Box 15, Folder 12, Document 15

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The overall objectives of the Youth Opportunity Program are to
provide needed services to the poor,unemployed, Socially retarded, culturally
deprived and academically delinquent youth. The major efforts of the Youth
Opportunity Program are aimed at eliminating these conditions, ,

The 1968 Youth Opportunity Program is coordinated’ by the Atlanta
Children end Youth Services Council. The Council is serving as staff to
the Metropolitan Youth Opportunity Council.

Every community organization, social agency, Neighborhood Service
Centex, youth club and other private non-profit groups were invited to submit
programs and alternatives which could be operated with or without federal

Employment: 5
Seyeral agencies and organizations will be giving assistance to the youth
employment aspect of the Youth Opportunity Progrem. The following agencies
will furnish jobs:

National Alliance of Businessmen 3,300 Cox
Summer Recreation Proposals 1,000 =

Federal Agencies . 700 f’
State Agencies
Subsidized Jobs (Neighborhood Youth Corps,

Vocational Education, Title I, etc.) 600
Miscellaneous Placement - Youth Opportunity

Campaign 500
Total Committed ------ wee nee ene en eet 6-100

The Youth Employment Center, Georgia State Employinent Service, will be
responsible for screening, counseling end placement in the youth employment
phase of this prograu.


In the educational aspect of the Youth Opportunity Program, efforts will be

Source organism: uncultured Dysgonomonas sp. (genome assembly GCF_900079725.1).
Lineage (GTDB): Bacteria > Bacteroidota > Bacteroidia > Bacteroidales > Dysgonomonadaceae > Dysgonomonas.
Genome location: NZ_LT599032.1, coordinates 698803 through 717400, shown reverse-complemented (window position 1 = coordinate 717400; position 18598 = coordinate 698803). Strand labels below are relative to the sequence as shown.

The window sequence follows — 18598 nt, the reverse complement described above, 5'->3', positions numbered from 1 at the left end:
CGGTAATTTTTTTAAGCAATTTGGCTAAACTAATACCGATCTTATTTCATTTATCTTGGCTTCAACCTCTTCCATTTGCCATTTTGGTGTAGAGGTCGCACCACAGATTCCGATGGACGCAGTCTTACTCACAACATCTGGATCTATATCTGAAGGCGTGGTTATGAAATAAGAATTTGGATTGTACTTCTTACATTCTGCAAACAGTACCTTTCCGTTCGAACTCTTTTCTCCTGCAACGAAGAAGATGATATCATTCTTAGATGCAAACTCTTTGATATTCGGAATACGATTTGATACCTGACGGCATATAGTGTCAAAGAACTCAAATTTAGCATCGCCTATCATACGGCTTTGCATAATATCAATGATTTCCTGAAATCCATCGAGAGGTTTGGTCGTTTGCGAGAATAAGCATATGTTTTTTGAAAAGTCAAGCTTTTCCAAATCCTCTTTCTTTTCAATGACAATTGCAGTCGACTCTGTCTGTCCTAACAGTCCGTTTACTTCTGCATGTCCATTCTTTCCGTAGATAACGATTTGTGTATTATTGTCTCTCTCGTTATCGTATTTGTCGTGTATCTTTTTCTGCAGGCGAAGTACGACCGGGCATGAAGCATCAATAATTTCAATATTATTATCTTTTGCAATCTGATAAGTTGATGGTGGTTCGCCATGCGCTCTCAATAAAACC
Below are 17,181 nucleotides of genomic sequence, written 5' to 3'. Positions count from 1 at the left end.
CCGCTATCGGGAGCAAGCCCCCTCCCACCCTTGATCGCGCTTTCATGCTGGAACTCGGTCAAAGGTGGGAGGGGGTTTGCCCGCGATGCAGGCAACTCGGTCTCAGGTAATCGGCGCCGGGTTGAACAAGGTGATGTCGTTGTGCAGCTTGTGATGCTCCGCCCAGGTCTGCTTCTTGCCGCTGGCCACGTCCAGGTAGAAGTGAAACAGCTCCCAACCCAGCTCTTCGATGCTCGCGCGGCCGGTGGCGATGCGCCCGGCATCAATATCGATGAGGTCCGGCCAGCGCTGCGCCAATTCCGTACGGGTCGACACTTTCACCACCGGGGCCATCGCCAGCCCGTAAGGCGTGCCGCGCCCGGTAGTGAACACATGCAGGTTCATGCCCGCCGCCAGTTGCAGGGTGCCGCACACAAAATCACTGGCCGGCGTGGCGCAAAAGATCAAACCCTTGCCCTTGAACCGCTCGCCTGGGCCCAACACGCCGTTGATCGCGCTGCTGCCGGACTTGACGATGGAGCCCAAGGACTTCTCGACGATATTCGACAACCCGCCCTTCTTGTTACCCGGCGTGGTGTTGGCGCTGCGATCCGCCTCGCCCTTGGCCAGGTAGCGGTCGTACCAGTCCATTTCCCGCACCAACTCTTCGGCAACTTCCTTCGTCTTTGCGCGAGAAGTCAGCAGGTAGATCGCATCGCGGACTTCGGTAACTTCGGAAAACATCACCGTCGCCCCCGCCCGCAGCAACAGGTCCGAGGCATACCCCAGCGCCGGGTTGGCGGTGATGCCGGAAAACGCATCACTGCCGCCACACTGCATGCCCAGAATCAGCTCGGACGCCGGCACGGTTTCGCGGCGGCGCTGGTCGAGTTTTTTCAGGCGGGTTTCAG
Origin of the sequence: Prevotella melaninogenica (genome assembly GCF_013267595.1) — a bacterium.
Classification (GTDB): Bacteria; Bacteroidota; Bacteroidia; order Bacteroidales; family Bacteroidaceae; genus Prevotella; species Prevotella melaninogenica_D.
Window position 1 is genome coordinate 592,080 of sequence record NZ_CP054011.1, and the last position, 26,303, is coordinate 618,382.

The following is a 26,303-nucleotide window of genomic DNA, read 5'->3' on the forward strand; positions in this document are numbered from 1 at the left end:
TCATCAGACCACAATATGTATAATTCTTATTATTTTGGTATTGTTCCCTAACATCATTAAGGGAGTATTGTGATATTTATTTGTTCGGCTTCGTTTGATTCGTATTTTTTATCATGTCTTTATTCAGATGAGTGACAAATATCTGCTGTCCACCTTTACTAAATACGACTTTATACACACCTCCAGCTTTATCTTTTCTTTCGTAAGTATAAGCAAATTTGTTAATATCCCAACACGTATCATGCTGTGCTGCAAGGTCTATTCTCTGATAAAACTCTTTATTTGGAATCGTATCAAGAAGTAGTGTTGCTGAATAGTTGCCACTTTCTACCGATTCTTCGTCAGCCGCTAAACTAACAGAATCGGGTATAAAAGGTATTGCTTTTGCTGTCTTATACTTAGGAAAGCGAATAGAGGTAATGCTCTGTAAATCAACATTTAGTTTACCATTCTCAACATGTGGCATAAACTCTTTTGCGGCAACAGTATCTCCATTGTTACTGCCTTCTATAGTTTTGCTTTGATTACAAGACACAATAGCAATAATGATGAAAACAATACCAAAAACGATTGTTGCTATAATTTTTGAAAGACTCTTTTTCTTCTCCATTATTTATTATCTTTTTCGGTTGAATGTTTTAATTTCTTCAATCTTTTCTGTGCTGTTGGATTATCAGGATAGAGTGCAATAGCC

made as follows:

1. To provide needed remedial and tutorial programs for
poor youth;

2. To provide vocational information and educational activities
needed by youth to enter into the labor force;

3. To allow creative and innovative educational prosrams not
possible duying winter months;

“En -.

4, To allow coupling of educational, employment, cultural
enrichment, and recreational programs;
5. To offer programs and courses not generally available

. to poor youth during regular school year.
The major operating programs will be summer schools operated by the Atlanta,
Decatur, Fulton and Dekalb Counties School Systems. <A fee is charged for
these schools; however, the Atlanta Public School System has indicated that
no needy child will be denied admission to summer school because of moncy.

PTA's and other community groups are promoting attendance of summer school
for children needing remedial work. ;
In addition to the regular summer program, several special prograins will be

provided under Title I and IIT EASA by the Atlanta and Dekalb County Boards

of Education.


The goal is to provide available recreational and/or leisure time activities
in amount of frequency and distence,

It would be interesting to bricfly summarize the recreational aspects of the